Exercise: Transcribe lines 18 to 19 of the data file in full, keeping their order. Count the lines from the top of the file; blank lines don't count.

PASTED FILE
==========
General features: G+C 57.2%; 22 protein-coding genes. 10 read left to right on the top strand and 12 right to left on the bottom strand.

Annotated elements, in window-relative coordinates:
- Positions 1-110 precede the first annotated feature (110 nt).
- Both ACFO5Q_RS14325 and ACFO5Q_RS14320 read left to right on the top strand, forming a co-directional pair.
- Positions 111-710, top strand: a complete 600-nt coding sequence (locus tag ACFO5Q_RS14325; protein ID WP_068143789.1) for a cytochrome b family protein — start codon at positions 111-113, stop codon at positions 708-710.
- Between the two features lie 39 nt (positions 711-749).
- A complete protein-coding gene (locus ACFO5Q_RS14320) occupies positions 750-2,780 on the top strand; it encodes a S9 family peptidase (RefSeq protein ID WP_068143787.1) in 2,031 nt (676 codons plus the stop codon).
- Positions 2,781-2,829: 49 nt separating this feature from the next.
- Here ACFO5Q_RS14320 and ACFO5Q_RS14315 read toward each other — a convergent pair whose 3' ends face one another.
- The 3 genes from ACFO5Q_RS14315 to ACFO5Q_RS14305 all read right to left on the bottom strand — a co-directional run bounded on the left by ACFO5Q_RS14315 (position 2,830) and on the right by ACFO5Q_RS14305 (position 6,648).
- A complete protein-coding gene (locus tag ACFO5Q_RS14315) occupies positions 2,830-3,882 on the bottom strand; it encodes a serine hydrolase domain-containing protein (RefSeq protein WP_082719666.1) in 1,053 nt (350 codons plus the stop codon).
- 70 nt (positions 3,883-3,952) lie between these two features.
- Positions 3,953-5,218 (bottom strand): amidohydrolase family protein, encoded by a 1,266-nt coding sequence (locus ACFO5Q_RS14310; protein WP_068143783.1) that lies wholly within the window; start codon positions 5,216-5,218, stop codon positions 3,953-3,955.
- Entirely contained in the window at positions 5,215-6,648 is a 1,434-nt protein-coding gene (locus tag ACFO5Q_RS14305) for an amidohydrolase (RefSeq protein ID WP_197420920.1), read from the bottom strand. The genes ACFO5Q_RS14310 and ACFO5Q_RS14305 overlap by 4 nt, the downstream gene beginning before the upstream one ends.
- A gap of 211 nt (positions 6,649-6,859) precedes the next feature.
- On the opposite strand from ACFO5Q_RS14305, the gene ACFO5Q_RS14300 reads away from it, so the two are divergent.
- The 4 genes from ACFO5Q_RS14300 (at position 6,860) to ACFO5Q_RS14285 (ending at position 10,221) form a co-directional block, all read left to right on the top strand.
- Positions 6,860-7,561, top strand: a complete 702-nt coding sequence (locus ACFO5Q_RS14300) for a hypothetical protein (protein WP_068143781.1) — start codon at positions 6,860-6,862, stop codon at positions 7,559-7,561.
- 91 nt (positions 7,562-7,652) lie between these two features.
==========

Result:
- Positions 6,860-7,561, top strand: a complete 702-nt coding sequence (locus ACFO5Q_RS14300) for a hypothetical protein (protein WP_068143781.1) — start codon at positions 6,860-6,862, stop codon at positions 7,559-7,561.
- 91 nt (positions 7,562-7,652) lie between these two features.